The Warner Bros. exec was not a happy bunny, asking why they would create a contract that saw the company lose money on a number of books, hope to make it on the collections, without having the safety net of full media rights.
The DC VP was made to amend Vertigo contracts for new creators from that point on, giving DC Comics and Warner Bros. a greater stake in potential media exploitation, and less control for the newbies.
BYRNE IT ON YOUR BRAIN
Sidebar. In my first studio in my former house, there was a fireplace with a wide mantle. I set my Super Powers action figures in a line along this shelf (in alphabetical order, which hardly anyone ever seemed to pick up on!)
One afternoon, during one of my summer parties, I wandered into the studio to find a small clutch of my fellow professionals had gathered in there. One of these was a good friend, who had brought with him his wife and small daughter (maybe three years old). I walked in to find her sitting on the floor playing with my Aquaman figure. “She was bored,” said my friend, “so I gave her Aquaman to play with. He doesn’t matter.”
His exact words, burned into my brain. I took the toy from the child* and replaced it on the shelf. “Does to me,” I said.
*Don’t swing at the easy ones.
And what’s also true is that, as an employee of DC Comics, he won’t be suing DC for extra payments or reversion of rights. Which, with “The Dark Knight” hitting the screen in 2008 and The Joker as the lead, would be a perfect time. Robinson was a key figure in aiding the Siegel and Schuster estates in their fight with DC and Warner Brothers, and negotiated payments for life and guaranteed credits with Jack Liebowitz’s nephew. Jack Liebowitz was the co-owner of DC, the man who bought Superman for $130.
Robinson took on the case when he discovered that Siegel and Schuster were penniless, rather than well off as he believed and, as a political cartoonist, took the fight to Washington and Hollywood while Neal Adams riled the fans.
Neal received a big check for Ra’s Al Ghul in “Batman Begins.” Others received significant sums also, a payment organised without legal necessity by Paul Levitz .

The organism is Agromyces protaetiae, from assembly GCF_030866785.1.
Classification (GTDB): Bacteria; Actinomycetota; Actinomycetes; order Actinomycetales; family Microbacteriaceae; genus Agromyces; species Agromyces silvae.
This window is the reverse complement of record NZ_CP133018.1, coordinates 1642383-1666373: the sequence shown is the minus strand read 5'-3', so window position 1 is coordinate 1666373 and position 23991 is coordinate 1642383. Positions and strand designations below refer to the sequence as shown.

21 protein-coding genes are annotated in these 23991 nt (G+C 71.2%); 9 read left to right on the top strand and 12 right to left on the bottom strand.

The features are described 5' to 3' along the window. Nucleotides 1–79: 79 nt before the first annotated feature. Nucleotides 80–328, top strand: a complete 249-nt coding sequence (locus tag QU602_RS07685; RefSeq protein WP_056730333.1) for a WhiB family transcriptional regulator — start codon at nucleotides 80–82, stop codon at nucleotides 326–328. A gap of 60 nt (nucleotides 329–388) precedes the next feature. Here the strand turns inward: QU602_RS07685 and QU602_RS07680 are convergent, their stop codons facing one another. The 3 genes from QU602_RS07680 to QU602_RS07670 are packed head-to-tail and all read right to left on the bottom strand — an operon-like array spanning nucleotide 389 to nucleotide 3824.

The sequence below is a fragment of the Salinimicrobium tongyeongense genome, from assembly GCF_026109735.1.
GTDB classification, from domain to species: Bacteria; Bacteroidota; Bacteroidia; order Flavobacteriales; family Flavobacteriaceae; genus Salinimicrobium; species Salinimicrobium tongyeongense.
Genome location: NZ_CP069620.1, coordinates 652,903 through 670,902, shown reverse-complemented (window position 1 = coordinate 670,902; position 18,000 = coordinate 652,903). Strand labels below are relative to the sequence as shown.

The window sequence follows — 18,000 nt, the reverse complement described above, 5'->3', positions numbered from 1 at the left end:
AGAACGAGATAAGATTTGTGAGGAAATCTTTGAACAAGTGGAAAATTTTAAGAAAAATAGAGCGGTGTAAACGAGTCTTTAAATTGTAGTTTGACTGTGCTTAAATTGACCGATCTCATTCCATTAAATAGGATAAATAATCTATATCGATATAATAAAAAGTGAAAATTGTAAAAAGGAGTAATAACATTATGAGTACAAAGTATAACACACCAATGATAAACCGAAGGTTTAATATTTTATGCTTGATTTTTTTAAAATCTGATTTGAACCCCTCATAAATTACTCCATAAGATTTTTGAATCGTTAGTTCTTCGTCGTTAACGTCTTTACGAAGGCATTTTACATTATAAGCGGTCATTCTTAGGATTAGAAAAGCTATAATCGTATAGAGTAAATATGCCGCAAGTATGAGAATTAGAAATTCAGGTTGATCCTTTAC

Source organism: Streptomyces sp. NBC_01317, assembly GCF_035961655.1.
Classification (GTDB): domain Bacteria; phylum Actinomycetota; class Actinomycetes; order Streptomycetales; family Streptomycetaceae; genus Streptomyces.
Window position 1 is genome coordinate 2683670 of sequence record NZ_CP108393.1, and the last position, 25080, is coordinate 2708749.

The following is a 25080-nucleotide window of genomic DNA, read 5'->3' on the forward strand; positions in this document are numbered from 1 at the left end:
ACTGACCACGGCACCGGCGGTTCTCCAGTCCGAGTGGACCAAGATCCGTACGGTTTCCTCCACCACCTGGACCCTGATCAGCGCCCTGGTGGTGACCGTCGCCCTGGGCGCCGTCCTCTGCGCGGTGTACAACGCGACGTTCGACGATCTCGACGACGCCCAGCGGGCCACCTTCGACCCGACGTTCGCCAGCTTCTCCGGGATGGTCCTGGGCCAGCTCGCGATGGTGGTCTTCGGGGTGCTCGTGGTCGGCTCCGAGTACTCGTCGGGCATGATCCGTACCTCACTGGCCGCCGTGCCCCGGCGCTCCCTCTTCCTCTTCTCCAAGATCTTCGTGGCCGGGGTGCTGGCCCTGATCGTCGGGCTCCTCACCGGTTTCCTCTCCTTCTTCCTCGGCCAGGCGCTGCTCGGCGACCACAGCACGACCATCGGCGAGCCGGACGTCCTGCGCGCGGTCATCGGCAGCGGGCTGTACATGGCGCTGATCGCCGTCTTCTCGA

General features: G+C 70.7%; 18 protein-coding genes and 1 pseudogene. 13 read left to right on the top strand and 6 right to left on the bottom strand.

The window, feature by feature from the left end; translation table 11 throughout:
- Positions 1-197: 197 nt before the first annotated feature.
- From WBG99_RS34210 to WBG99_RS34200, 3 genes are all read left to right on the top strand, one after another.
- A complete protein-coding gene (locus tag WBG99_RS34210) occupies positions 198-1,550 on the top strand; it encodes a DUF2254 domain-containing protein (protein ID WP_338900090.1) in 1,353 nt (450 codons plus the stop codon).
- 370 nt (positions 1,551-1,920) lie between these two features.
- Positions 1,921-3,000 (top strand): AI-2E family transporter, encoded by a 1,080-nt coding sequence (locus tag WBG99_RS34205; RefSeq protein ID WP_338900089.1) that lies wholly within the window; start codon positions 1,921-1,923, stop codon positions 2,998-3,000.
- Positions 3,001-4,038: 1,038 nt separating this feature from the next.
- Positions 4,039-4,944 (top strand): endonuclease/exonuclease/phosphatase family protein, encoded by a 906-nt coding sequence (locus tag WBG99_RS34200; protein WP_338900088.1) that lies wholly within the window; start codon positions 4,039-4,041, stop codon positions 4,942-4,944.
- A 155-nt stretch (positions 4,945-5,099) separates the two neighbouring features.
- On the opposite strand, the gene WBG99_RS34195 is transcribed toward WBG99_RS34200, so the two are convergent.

But Jerry gets an actual position, basically, and income for life. After last week’s announcement from DC, he’s a loyal, rich, member of the team. And there’s no pesky legal precedent over payment being set.
Joe Kubert, are you next?
Taken in Brooklyn.
BITS AND PIECES
What a wonderful week for comics? “Black Dossier,” the last two issues of Mark Millar’s “Unfunnies,” “Ex Machina” trade, “Scott Pilgrim,” “All Star Superman,” “Meat Cake,” “World War Hulk….” Lots of good stuff to pick up off the New York comic stand. But I won’t be buying the new issue of “DMZ” when I’m in New York. Based on that experience, I’ll wait till I get home from the States.
I understand Aaron Lopresti is signing an exclusive deal with DC Comics.
Thomas Mauer, letterer of “The Flying Friar,” is now lettering the new “Kong” comic from Markosia.
Andrew Wheeler of Ninth Art fame has a book out. The best of British food, gloriously celebrated and notated.
So has Chris Knowles, ex-Marvel freelancer. He’s written “Our Gods Wear Spandex: The Secret History of Comic Book Heroes.” An alternative history of superheroes, tracing them back to the various occult and spiritualist groups of the Victorian Era like the Theosophists and the Golden Dawn, and following their development through the pulps and the various counter-cultures of the early 20th Century. The book is illustrated by Joe Linsner of “Dawn” fame, who also did a smashing cover.
From Marvel’s profit announcement, this column enjoyed, “Operating margins increased in the Licensing segment to 69% in Q3 2007 from 61% during Q3 2006 due to higher overall sales, the higher weighting of Spider-Man JV revenues and the benefit provided by the settlement of the audit claims.” Ah, but who audits the auditors?
Oxford is getting a comic shop again. After going from three to none, the new store is setting up in Videosyncratic on the Cowley Road, close to where I used to leave, and within slouching distance of the city’s army of students.
It appears that IDW’s “Doctor Who” series may well fall foul of licensing issues and won’t make it to the UK – sacrilege! So, it’s another trip to the grey market, or wait for Marvel Panini to reprint them under their UK licence.
Pictures from the Hulk movie, filmed in a Rio de Janeiro slum.
Posy Simmonds is going to do her first ever signing in a comic book shop. Author of “Literary Life,” “Posy,” “Gemma Bovery” and much more, her new collected graphic novel “Tamara Drewe” will see her step foot into Nottingham’s Page 45, with Bryan Talbot to hold her hand. Sunday, December 9th, 1-3 pm. I’d get there early.